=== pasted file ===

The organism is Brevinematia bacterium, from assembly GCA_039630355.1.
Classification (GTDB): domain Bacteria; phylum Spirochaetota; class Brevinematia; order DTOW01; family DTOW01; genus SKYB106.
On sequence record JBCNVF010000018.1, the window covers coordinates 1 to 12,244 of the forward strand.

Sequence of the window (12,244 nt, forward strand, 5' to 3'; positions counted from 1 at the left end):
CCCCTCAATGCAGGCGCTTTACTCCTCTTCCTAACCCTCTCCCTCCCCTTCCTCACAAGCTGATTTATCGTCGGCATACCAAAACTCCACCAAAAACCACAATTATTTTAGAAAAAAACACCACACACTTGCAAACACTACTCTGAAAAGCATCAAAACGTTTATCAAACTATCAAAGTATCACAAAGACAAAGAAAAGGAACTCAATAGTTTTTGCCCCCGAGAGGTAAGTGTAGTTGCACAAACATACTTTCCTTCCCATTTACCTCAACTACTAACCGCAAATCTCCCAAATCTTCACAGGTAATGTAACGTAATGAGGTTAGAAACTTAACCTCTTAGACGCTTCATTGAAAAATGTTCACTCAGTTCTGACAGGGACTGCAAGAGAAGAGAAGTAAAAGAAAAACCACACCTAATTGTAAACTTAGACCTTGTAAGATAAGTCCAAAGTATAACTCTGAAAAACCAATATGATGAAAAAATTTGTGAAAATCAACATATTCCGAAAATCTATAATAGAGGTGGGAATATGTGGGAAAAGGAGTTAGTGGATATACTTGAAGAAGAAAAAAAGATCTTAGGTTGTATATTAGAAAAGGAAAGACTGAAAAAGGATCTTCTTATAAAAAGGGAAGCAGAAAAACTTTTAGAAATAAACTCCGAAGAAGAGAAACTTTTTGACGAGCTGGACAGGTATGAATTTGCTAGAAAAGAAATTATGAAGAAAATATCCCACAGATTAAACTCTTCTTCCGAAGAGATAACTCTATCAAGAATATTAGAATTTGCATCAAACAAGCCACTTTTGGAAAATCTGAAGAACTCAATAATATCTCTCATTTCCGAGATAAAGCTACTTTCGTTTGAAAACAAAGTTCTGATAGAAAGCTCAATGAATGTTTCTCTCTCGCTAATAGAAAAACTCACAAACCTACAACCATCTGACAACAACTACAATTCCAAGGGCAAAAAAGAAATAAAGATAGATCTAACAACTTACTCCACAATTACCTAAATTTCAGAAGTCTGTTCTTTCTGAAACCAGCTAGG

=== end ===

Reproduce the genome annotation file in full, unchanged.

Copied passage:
The organism is Brevinematia bacterium, from assembly GCA_039630355.1.
Classification (GTDB): domain Bacteria; phylum Spirochaetota; class Brevinematia; order DTOW01; family DTOW01; genus SKYB106.
On sequence record JBCNVF010000018.1, the window covers coordinates 1 to 12,244 of the forward strand.

Sequence of the window (12,244 nt, forward strand, 5' to 3'; positions counted from 1 at the left end):
CCCCTCAATGCAGGCGCTTTACTCCTCTTCCTAACCCTCTCCCTCCCCTTCCTCACAAGCTGATTTATCGTCGGCATACCAAAACTCCACCAAAAACCACAATTATTTTAGAAAAAAACACCACACACTTGCAAACACTACTCTGAAAAGCATCAAAACGTTTATCAAACTATCAAAGTATCACAAAGACAAAGAAAAGGAACTCAATAGTTTTTGCCCCCGAGAGGTAAGTGTAGTTGCACAAACATACTTTCCTTCCCATTTACCTCAACTACTAACCGCAAATCTCCCAAATCTTCACAGGTAATGTAACGTAATGAGGTTAGAAACTTAACCTCTTAGACGCTTCATTGAAAAATGTTCACTCAGTTCTGACAGGGACTGCAAGAGAAGAGAAGTAAAAGAAAAACCACACCTAATTGTAAACTTAGACCTTGTAAGATAAGTCCAAAGTATAACTCTGAAAAACCAATATGATGAAAAAATTTGTGAAAATCAACATATTCCGAAAATCTATAATAGAGGTGGGAATATGTGGGAAAAGGAGTTAGTGGATATACTTGAAGAAGAAAAAAAGATCTTAGGTTGTATATTAGAAAAGGAAAGACTGAAAAAGGATCTTCTTATAAAAAGGGAAGCAGAAAAACTTTTAGAAATAAACTCCGAAGAAGAGAAACTTTTTGACGAGCTGGACAGGTATGAATTTGCTAGAAAAGAAATTATGAAGAAAATATCCCACAGATTAAACTCTTCTTCCGAAGAGATAACTCTATCAAGAATATTAGAATTTGCATCAAACAAGCCACTTTTGGAAAATCTGAAGAACTCAATAATATCTCTCATTTCCGAGATAAAGCTACTTTCGTTTGAAAACAAAGTTCTGATAGAAAGCTCAATGAATGTTTCTCTCTCGCTAATAGAAAAACTCACAAACCTACAACCATCTGACAACAACTACAATTCCAAGGGCAAAAAAGAAATAAAGATAGATCTAACAACTTACTCCACAATTACCTAAATTTCAGAAGTCTGTTCTTTCTGAAACCAGCTAGG